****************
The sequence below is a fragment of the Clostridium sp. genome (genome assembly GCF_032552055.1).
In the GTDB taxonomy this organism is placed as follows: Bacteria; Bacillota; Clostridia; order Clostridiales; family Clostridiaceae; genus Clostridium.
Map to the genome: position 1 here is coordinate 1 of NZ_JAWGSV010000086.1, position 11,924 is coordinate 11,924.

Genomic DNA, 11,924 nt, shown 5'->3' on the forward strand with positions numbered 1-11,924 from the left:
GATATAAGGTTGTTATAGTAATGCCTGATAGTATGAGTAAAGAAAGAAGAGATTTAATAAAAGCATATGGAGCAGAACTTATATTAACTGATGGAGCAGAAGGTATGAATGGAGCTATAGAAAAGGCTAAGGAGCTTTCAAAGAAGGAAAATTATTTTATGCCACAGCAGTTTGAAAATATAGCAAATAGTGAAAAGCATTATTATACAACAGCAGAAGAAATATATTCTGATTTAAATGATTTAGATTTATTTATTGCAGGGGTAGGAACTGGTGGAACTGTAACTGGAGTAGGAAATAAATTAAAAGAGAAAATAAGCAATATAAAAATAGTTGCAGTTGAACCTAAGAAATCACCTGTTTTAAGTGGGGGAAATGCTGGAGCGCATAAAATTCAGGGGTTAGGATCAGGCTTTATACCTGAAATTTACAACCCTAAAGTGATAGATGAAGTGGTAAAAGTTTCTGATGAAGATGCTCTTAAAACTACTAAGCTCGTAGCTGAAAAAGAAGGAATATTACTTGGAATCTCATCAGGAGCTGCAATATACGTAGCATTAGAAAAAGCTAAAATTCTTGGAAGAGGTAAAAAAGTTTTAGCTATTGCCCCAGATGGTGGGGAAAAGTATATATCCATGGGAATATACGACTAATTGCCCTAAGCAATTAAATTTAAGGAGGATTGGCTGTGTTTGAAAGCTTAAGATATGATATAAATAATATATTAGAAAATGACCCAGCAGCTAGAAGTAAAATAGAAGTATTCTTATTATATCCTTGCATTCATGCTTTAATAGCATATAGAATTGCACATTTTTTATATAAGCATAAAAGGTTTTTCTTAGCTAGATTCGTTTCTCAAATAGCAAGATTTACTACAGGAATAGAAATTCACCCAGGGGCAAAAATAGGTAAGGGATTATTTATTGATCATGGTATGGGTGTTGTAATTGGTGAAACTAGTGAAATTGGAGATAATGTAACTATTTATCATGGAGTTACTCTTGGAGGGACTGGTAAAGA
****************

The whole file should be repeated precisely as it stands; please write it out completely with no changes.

The sequence below is a fragment of the Clostridium sp. genome (genome assembly GCF_032552055.1).
In the GTDB taxonomy this organism is placed as follows: Bacteria; Bacillota; Clostridia; order Clostridiales; family Clostridiaceae; genus Clostridium.
Map to the genome: position 1 here is coordinate 1 of NZ_JAWGSV010000086.1, position 11,924 is coordinate 11,924.

Genomic DNA, 11,924 nt, shown 5'->3' on the forward strand with positions numbered 1-11,924 from the left:
GATATAAGGTTGTTATAGTAATGCCTGATAGTATGAGTAAAGAAAGAAGAGATTTAATAAAAGCATATGGAGCAGAACTTATATTAACTGATGGAGCAGAAGGTATGAATGGAGCTATAGAAAAGGCTAAGGAGCTTTCAAAGAAGGAAAATTATTTTATGCCACAGCAGTTTGAAAATATAGCAAATAGTGAAAAGCATTATTATACAACAGCAGAAGAAATATATTCTGATTTAAATGATTTAGATTTATTTATTGCAGGGGTAGGAACTGGTGGAACTGTAACTGGAGTAGGAAATAAATTAAAAGAGAAAATAAGCAATATAAAAATAGTTGCAGTTGAACCTAAGAAATCACCTGTTTTAAGTGGGGGAAATGCTGGAGCGCATAAAATTCAGGGGTTAGGATCAGGCTTTATACCTGAAATTTACAACCCTAAAGTGATAGATGAAGTGGTAAAAGTTTCTGATGAAGATGCTCTTAAAACTACTAAGCTCGTAGCTGAAAAAGAAGGAATATTACTTGGAATCTCATCAGGAGCTGCAATATACGTAGCATTAGAAAAAGCTAAAATTCTTGGAAGAGGTAAAAAAGTTTTAGCTATTGCCCCAGATGGTGGGGAAAAGTATATATCCATGGGAATATACGACTAATTGCCCTAAGCAATTAAATTTAAGGAGGATTGGCTGTGTTTGAAAGCTTAAGATATGATATAAATAATATATTAGAAAATGACCCAGCAGCTAGAAGTAAAATAGAAGTATTCTTATTATATCCTTGCATTCATGCTTTAATAGCATATAGAATTGCACATTTTTTATATAAGCATAAAAGGTTTTTCTTAGCTAGATTCGTTTCTCAAATAGCAAGATTTACTACAGGAATAGAAATTCACCCAGGGGCAAAAATAGGTAAGGGATTATTTATTGATCATGGTATGGGTGTTGTAATTGGTGAAACTAGTGAAATTGGAGATAATGTAACTATTTATCATGGAGTTACTCTTGGAGGGACTGGTAAAGA